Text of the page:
Montague wrote, "Records prove that as soon as the Church of the Apostles emerged from its slavery to Rome's tyrannical emperors, the pendulum was swung to the other extreme. At the instance of Charlemagne and Pepin, the papacy sacrificed a mandatory ethical principle to worldly expediency by assuming that secular kingship which eventually arbitrarily ruled over the other kings of the earth; and 'ipso facto' the 'power of love' as the inherent motive of God's plan was transmuted by the alchemy of Satan into the "love of power." This proposition instantly evoked a protest in the historical exodus of the sixteenth century. Subsequently, however, the Reformers themselves officially denigrated into exemplars of that equally fatal corollary union of State and Church. Henry the Eighth, and his royal successors, were recognized by the English nation as heads of the established church. The Czar of Russia likewise assumed the status of spiritual guide to the National Orthodox Church. Later the Kaiser usurped the ecclesiastical duty of directing the destinies of Germany's theological dicta, which nullified the Lutheran movement as a rebuke to the Vatican's political aggressions. It will be readily admitted that the morale of Christianity suffered as severely from civil assumption of religious authority, as it did from the fatal error of judgment that diverted the successors of St. Peter to civil sovereignty as Kings of the Holy Roman Empire. Both dislocations served equally to subvert the integrity of religion, the onus of the first digression resting as a stigma upon the early Pontiffs. Its fruition is a sinister combination of world monstrosities, Protestant National Churches, and Catholicism vitiated in the very fountainhead of truth" (Montague1923). 
By definition the incitement of emotion around such issues as gay marriage necessarily blinds voters to other aspects of the neoconservative agenda among which is the marriage of Church and State. Montague's warning from the early 1920s is clear: historically the marriage of Church and State is the critical formula of empire building. The American Church is now complicit in every death wrought by American Empire and can no longer serve as a locus of dissent. The Church will no longer speak about disenfranchisement, poverty, the horror of war, and is no longer a place for conscientious objectors. Truth has become the artful blend of what we're told in all too brief Presidential press conferences -the most recent of which have allowed for only one question from the already timid press- what our ministers preach, and what the conservative media espouses on behalf of both Church and State.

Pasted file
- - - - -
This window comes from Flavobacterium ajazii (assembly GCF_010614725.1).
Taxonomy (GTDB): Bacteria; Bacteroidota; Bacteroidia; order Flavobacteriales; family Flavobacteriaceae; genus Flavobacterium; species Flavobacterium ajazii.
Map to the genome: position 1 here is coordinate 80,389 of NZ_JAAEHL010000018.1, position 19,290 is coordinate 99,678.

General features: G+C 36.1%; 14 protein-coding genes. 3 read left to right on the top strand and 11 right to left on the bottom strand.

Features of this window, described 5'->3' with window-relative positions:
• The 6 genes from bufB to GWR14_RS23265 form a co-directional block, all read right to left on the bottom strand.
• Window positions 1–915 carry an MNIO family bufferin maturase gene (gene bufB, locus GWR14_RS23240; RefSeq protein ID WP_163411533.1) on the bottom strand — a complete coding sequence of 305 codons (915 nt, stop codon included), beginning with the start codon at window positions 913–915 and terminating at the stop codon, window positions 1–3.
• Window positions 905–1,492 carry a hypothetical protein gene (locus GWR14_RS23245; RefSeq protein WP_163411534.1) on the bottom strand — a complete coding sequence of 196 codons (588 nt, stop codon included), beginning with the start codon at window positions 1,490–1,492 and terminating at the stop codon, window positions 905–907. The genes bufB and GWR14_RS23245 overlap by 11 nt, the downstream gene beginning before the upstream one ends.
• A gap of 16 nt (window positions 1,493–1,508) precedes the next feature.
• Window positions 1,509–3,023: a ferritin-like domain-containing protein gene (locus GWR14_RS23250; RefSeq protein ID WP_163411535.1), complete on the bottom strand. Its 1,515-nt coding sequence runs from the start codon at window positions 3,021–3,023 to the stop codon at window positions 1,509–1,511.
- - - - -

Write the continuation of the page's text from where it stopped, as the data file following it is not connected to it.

The fact that socially conservative Black Christians happen to agree with the regressive social conservatism of Bush & Co. is a mere illusion of inclusion and community. Black Christians, dazzled by the play of shadows, threaten to fall into a troubling alliance with a broader and more relevant neo-conservative imperialist agenda. The issue of gay marriage is simply the bait for the consent of a contemporary neo-conservative and neo-colonial agenda. It is as though the victims of empire come once again to build it up and continue the cycle of their victimization in a bizarre form of volunteer slavery. 
Behind the persistent conflation of Saddam Hussein and Osama bin Laden by the Bush administration is a more troubling conflation of George W. Bush and Jesus Christ and the re-mergence of Christianity as the religion of Western Empire. This willful and distorted political marketing of the message and image of Jesus Christ should serve as yet another wake up call for all liberation theologians who want to promote the use of Christianity to undermine empire. 
Any reasonable spectator of the 2004 Republican National Convention in New York City might well consider that Jesus Christ walks the conservative line hand in hand with George W. Bush, Dick Cheney, and the cast of Swift Boat Veterans for Truth. There's Jesus, the tough talking Texan with Saddam Hussein's captured handgun in one hand and a chain saw in the other, who has spiritually signed off on the neo-colonial agenda of the present Bush administration, leaving American children behind, as blissfully ignorant of the needs of seniors as he is of the correct pronunciation of "nuclear," and in rapid pursuit of the privatization of Social Security.